Shield of faith or tool of discrimination?

Indiana Religious Freedom Law causes controversy

Have you seen the hashtag #BoycottIndiana on Twitter lately and wondered what Indiana did wrong? The hashtag has even been used by several notable celebrities and politicians. According to Topsy, over 200,000 people have used the hashtag so far, and the reason for this is Indiana’s recently signed religious freedom law, Senate Enrolled Act 101. The law has been met with intense controversy; some believe that it allows businesses to discriminate against customers based on sexual orientation and gender identity, while others see the law as a necessary protection of religious rights that simply mimics legislation already in place at the federal level. As the debate over this divisive law rages on, there is no denying that the clash between religious rights and non-discrimination will be a hot political topic for some time.

Indiana’s version of the Religious Freedom Restoration Act (RFRA) was signed by Indiana Gov. Mike Pence on March 26. It decrees that state and local governments must refrain from “substantially burdening” a person’s religious freedom unless they can prove that they have a compelling reason to do so and can do it in the least restrictive way. The law has been met with intense criticism. In an interview with The Indianapolis Star, Senate Minority Leader Scott Pelath said that the law would undermine the state’s ability to protect against discrimination and that it would demote LGBT people to second-class citizens.

“It basically says to a group of people, ‘you’re second rate, you don’t matter,”’ said Pelath, “‘and if you walk into my store, I don’t have to serve you.’”

Gov. Pence, however, does not see the new law as discriminatory. Before signing the law, he issued a statement describing the law’s purpose.

“The legislation, SB 101, is about respecting and reassuring Hoosiers that their religious freedoms are intact,” Pence said. “I strongly support the legislation and applaud the members of the General Assembly for their work on this important issue.”

Once the law was signed, Pence was met with national criticism from business leaders, civil rights groups, and even celebrities, prompting him to sign an amendment. The compromise legislation, according to Senate President Pro Tem David Long in an interview with The Indianapolis Star, makes clear that the original law was not meant to support discrimination. The revision “unequivocally [states] that Indiana’s [religious freedom] law does not and will not be able to discriminate against anyone, anywhere at any time.”

The amendment is also the first time that Indiana legislation has included the language “sexual orientation” and “gender identity” in a non-discriminatory context. Ms. Lisa Robinet, a Mercy government and history teacher, believes that the law’s intent was to protect religious freedom, not infringe on people’s rights. She did, however, say that the amendment was extremely necessary for the law to be interpreted correctly.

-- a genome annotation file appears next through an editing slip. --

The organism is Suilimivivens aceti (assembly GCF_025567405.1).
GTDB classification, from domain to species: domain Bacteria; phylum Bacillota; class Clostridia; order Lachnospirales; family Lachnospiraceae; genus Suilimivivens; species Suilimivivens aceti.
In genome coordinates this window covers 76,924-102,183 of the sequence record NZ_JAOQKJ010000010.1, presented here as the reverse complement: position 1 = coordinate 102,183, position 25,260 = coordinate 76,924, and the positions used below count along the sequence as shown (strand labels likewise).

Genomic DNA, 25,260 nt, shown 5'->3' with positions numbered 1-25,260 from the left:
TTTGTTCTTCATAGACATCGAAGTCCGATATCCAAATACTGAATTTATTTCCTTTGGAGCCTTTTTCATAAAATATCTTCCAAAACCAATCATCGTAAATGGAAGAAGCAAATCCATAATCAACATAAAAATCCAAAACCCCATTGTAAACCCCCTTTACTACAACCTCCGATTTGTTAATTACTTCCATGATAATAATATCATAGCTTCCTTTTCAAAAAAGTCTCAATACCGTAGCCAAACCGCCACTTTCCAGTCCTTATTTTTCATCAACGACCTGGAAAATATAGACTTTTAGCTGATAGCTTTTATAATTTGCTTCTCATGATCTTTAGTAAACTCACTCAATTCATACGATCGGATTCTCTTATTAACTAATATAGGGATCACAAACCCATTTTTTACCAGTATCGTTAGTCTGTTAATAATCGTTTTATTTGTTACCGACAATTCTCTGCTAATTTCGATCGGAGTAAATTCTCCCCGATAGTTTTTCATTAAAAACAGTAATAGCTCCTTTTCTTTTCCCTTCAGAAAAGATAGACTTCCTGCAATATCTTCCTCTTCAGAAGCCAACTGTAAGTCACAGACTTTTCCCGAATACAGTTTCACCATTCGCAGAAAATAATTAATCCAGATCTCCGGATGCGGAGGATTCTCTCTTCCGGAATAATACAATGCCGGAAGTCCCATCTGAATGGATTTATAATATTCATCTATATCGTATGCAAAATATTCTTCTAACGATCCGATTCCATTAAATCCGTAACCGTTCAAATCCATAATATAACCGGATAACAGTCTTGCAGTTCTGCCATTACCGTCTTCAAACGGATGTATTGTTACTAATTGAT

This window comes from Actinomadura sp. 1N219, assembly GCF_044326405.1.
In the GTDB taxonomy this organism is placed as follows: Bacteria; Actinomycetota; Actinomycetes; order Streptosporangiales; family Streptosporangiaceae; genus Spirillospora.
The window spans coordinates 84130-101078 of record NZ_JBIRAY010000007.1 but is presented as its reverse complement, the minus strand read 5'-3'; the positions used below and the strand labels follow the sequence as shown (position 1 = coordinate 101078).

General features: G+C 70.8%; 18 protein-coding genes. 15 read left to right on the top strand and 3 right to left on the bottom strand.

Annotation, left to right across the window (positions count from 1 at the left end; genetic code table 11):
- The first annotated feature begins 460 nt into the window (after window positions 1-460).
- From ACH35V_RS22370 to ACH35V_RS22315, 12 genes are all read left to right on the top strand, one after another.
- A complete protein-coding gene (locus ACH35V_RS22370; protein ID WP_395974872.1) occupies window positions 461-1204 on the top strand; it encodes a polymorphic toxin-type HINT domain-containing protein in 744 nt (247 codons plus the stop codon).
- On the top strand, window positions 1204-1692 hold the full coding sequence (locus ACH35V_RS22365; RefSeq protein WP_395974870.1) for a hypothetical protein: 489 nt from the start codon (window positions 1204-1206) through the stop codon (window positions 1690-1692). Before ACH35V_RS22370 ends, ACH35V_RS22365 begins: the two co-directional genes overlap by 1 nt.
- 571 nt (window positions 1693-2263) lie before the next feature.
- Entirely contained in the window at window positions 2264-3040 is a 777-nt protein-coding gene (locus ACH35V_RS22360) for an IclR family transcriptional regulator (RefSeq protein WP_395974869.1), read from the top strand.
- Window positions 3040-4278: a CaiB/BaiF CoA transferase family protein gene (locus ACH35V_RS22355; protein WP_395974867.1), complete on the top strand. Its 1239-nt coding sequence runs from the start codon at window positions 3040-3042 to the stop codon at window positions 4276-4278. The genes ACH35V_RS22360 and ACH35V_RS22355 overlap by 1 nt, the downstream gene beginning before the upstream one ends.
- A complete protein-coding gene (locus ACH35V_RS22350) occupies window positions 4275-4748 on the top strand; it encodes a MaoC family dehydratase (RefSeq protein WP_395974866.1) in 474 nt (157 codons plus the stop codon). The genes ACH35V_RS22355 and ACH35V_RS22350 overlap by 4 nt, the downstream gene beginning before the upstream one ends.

“I think that clarification needed to be made on what owners of businesses could and could not do,” said Robinet, “because the law was written in such a way that people assumed that if you had a problem with a gay person coming in to your store, you could refuse them service. That’s not what the law was intended for.”

Some companies and organizations do not see the amendment as enough. According to The Indianapolis Star, Angie’s List was the first major company to reject the compromise.

“Our position is that this ‘fix’ is insufficient,” said Bill Oesterle, CEO of Angie’s List. “There was no repeal of RFRA and no end to discrimination of homosexuals in Indiana.”

With the debate over whether the amendment is adequate still raging in Indiana, many have overlooked the fact that 19 other states have enacted similar RFRAs. For example, Alabama’s law is narrower in scope than the Indiana bill, but addresses similar issues. Alabama lawmakers are currently considering introducing a new RFRA that is comparable to Indiana’s. Gov. Pence referenced the Illinois RFRA in his defense of the Indiana bill, saying that President Barack Obama supported the law when it was passed in 1998. The Illinois law, however, is supplemented by a statewide statute protecting LGBT people from discrimination. The Florida RFRA is only slightly less far-reaching than the Indiana law, yet it was backed by both the American Civil Liberties Union and the Christian Coalition. Why did these states escape unscathed while Indiana was caught in a storm of controversy? Ms. Robinet says that there is no definitive answer to this question, but she has a few theories.

“I don’t know if it’s because the other states’ laws are more similar to the federal law,” Robinet said, “or if it’s because the college basketball finals were being played in Indiana during that week. It’s very curious.”

The federal law that Robinet referenced is the Religious Freedom Restoration Act of 1993. The difference between this law and laws passed at the state level is that the federal RFRA only protects citizens from the federal government, not state governments. State RFRAs are designed to protect citizens’ rights from infringement by state governments.

Whatever the reason for the turmoil around Indiana’s religious freedom law, Ms. Robinet still believes that the important thing is to make sure the law leaves all citizens’ personal liberties intact.

“If you own a business, being religiously against something does not mean that you can exclude people with different values or morals than you from service,” said Ms. Robinet. “I may not agree with something, but I’m not going to infringe on your rights just because I don’t understand you.”